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Alabama

Workers Rally in Solidarity with Goodyear Strikers

by Chapin Gray |
January 9, 2007
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Men on picket line
International Association of Machinists members Billy Anderson of Chicago and Tommy Mayfield of Mobile at rally in Hoover, Alabama. (Fight Back! News)
Woman displaying fliers.
Communication Workers of America member Vickie Grace, of Birmingham, shows her support for the Goodyear strike at rally in Hoover, Alabama.

Hoover, AL - In solidarity with the over 15,000 Goodyear Tire and Rubber workers who have been on strike since Oct. 5, demonstrations were held on Dec. 2 at Goodyear retail stores across the country. In Birmingham, over 100 workers and their supporters rallied at the retail store, while in Hoover, Alabama, a similar rally was held to protest the company’s unfair contract proposals, as well as to warn consumers of the risk involved in buying tires manufactured by strikebreakers.

Leaflets distributed to potential customers explain the findings of a recent study that linked defective tires to labor strife. For instance, the 2000 Firestone/Ford recall of defective tires, which killed over 270 people, was the result of the company’s use of unskilled scabs at a striking plant in Decatur, Alabama.

At the Hoover rally, unions from all over the country and from different manufacturing sectors were present, all demanding that Goodyear uphold its promises. “This is a combination of lots of unions - communications, steel - all pulling together to support each other for a great cause,” said Vickie Grace, member of the Communications Workers of America Local 3902 in Birmingham. “Goodyear is not living up to its promises. We want a change, and we want it now. These are hardworking employees and they don't deserve it.”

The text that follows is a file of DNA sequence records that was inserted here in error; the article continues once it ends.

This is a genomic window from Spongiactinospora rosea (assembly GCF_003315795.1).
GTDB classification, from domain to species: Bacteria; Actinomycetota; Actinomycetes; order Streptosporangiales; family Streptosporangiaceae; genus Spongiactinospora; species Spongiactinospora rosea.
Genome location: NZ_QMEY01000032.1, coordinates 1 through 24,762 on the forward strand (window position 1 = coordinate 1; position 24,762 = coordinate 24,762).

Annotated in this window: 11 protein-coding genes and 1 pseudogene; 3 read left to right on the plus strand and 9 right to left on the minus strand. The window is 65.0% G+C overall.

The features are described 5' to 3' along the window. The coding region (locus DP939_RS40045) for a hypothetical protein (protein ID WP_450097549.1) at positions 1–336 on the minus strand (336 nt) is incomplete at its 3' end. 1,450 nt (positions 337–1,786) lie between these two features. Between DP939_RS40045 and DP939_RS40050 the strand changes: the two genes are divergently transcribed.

The Goodyear company is attempting to go back on its health care contract for retirees. Despite concessions the United Steelworkers union accepted in 2003 and record profits for the company and its CEO in 2005, Goodyear announced plans in 2006 to close plants and gut retiree benefits.

“Corporate America has chosen Goodyear to set a precedent for how companies will handle retiree benefits in the future,” explained Tommy Mayfield of Mobile, member of the International Association of Machinists and Aerospace Workers. “It’s not right for them to take retiree health benefits away that have been paid for over the years. The working class is tired of being treated like dogs.”

The U.S. Army, facing a shortage of tires for Humvees used in Iraq, threatened to intervene and break the strike at the Kansas plant.

[Editors note: On Dec. 29, it was announced that a tentative agreement between striking members of the United Steel Workers and Goodyear was ratified, bringing the courageous three-month strike to an end. On the upside, rubber workers were able to get Goodyear to up their offer for funding retiree health care. On the downside, a major plant in Tyler, Texas can be closed in 2008.]

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